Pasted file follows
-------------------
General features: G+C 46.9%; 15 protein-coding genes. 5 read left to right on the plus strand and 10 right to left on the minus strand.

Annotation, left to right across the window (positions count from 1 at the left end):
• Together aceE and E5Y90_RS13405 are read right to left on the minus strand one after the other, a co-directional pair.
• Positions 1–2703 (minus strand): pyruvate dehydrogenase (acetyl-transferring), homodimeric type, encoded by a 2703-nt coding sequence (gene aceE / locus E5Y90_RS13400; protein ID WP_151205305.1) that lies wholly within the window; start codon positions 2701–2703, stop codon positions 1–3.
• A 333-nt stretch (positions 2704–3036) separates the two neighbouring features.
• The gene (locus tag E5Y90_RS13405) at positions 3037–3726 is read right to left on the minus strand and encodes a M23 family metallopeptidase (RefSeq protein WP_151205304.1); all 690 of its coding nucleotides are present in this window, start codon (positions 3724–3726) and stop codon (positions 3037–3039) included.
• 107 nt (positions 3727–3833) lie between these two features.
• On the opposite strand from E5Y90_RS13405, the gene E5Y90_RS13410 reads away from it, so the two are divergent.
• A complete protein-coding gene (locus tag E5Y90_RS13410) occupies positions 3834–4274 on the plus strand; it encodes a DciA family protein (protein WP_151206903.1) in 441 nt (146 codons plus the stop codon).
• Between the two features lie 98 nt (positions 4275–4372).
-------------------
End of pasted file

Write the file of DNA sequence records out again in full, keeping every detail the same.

General features: G+C 46.9%; 15 protein-coding genes. 5 read left to right on the plus strand and 10 right to left on the minus strand.

Annotation, left to right across the window (positions count from 1 at the left end):
• Together aceE and E5Y90_RS13405 are read right to left on the minus strand one after the other, a co-directional pair.
• Positions 1–2703 (minus strand): pyruvate dehydrogenase (acetyl-transferring), homodimeric type, encoded by a 2703-nt coding sequence (gene aceE / locus E5Y90_RS13400; protein ID WP_151205305.1) that lies wholly within the window; start codon positions 2701–2703, stop codon positions 1–3.
• A 333-nt stretch (positions 2704–3036) separates the two neighbouring features.
• The gene (locus tag E5Y90_RS13405) at positions 3037–3726 is read right to left on the minus strand and encodes a M23 family metallopeptidase (RefSeq protein WP_151205304.1); all 690 of its coding nucleotides are present in this window, start codon (positions 3724–3726) and stop codon (positions 3037–3039) included.
• 107 nt (positions 3727–3833) lie between these two features.
• On the opposite strand from E5Y90_RS13405, the gene E5Y90_RS13410 reads away from it, so the two are divergent.
• A complete protein-coding gene (locus tag E5Y90_RS13410) occupies positions 3834–4274 on the plus strand; it encodes a DciA family protein (protein WP_151206903.1) in 441 nt (146 codons plus the stop codon).
• Between the two features lie 98 nt (positions 4275–4372).